Immigrant Diversity and Complex Problem Solving
Abigail Cooke and
Thomas Kemeny ()
Working Papers from U.S. Census Bureau, Center for Economic Studies
In the growing literature exploring the links between immigrant diversity and worker productivity, recent evidence strongly suggests that diversity generates productivity improvements. However, even the most careful extant empirical work remains at some remove from the mechanisms that theory says underlie this relationship: interpersonal interaction in the service of complex problem solving. This paper aims to `stress-test' these theoretical foundations, by observing how the relationship between diversity and productivity varies across workers differently engaged in complex problem solving and interaction. Using a uniquely comprehensive matched employer-employee dataset for the United States between 1991 and 2008, this paper shows that growing immigrant diversity inside cities and workplaces offers much stronger benefits for workers intensively engaged in various forms of complex problem solving, including tasks involving high levels of innovation, creativity, and STEM. Moreover, such effects are considerably stronger for those whose work requires high levels of both problem solving and interaction.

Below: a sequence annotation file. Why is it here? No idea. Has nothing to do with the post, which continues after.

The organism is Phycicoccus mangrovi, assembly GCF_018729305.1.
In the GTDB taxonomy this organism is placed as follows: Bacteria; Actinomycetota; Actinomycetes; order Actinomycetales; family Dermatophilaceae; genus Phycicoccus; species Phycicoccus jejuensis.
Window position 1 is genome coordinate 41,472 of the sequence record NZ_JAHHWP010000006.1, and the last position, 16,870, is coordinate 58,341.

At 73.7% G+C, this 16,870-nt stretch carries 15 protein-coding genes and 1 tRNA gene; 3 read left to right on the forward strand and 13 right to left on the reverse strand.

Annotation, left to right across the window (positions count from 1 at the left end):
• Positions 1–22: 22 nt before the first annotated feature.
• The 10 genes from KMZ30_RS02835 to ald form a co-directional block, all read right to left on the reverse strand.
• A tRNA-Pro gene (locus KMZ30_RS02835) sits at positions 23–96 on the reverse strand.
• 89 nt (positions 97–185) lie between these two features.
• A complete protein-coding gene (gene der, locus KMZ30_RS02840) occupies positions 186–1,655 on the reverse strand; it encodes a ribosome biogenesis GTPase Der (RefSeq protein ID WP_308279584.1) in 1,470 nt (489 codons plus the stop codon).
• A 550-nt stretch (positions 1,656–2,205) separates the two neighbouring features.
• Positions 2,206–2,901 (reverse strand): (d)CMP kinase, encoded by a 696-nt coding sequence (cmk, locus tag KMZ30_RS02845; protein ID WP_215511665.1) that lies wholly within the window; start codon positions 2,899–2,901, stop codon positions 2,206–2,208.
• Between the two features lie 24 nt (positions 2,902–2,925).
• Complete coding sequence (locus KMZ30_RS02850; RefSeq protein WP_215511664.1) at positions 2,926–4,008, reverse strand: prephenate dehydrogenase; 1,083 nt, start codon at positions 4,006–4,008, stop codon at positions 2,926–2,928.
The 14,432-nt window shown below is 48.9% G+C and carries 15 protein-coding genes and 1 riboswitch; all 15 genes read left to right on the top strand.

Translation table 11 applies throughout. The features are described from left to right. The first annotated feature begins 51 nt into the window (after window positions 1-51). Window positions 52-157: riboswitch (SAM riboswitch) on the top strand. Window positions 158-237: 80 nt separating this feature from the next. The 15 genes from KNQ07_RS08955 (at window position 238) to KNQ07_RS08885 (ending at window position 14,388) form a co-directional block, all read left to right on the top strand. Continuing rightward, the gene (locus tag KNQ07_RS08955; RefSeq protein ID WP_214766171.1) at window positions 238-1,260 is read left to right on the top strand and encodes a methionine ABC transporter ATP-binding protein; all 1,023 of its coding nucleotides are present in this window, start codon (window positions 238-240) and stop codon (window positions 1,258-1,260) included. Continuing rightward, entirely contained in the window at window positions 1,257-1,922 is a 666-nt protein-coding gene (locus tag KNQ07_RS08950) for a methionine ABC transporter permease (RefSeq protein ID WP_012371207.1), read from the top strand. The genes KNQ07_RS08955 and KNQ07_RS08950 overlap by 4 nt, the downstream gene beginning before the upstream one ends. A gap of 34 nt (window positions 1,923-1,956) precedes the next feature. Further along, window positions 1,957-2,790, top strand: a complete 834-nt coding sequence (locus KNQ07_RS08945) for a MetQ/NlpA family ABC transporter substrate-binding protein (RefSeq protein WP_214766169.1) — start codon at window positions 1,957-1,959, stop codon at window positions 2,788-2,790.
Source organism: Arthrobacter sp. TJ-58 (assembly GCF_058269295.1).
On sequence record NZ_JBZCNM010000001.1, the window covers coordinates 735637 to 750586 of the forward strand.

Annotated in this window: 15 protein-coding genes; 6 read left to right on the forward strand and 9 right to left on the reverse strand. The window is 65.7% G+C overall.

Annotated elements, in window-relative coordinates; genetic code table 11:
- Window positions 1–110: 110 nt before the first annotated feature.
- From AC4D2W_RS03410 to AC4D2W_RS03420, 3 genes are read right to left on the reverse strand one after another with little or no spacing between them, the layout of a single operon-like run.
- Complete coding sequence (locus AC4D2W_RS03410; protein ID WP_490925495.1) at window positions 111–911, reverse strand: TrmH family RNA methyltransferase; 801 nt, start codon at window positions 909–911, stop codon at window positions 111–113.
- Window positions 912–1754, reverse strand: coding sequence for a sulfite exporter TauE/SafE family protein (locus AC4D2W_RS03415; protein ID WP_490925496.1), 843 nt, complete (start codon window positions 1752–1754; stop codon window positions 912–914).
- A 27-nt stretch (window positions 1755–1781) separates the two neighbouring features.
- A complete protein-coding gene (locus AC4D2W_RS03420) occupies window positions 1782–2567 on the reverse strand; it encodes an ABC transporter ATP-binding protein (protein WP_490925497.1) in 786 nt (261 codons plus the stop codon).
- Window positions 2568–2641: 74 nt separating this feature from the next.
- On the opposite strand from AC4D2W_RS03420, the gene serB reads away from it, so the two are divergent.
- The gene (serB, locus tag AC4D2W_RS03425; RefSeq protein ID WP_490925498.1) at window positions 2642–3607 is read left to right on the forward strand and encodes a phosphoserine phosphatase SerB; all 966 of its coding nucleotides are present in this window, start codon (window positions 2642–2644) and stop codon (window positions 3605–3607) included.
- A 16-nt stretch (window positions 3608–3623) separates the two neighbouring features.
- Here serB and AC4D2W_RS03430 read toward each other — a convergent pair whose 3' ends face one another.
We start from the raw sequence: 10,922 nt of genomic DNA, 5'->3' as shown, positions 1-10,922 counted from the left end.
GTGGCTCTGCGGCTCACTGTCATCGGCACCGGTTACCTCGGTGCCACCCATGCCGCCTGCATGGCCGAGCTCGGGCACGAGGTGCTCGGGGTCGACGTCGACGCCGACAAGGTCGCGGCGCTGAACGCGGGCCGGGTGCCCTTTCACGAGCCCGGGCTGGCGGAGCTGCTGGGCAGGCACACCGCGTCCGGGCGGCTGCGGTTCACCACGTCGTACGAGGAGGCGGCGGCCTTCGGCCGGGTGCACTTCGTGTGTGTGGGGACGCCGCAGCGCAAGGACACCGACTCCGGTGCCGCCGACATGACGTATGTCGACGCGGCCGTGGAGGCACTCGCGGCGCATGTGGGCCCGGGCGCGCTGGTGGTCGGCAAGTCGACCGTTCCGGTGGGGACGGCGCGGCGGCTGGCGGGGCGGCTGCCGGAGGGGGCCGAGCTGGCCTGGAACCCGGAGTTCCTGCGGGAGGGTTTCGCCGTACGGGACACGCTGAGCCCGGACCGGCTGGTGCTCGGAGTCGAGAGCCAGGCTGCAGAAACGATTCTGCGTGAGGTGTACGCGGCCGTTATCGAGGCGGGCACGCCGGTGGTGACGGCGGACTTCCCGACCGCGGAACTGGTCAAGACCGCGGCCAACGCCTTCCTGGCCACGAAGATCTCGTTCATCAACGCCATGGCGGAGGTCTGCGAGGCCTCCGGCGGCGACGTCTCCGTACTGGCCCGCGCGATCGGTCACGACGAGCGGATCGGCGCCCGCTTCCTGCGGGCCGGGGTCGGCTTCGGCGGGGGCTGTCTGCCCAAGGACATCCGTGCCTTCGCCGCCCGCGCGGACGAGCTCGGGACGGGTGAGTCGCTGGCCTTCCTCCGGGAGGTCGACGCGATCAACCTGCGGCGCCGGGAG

Keywords: immigration; diversity; complex problem solving; spillovers; productivity; human capital (search for similar items in EconPapers)
New Economics Papers: this item is included in nep-eff, nep-evo, nep-ino and nep-mig
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https://www2.census.gov/ces/wp/2016/CES-WP-16-04.pdf First version, 2016 (application/pdf)
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Persistent link: https://EconPapers.repec.org/RePEc:cen:wpaper:16-04
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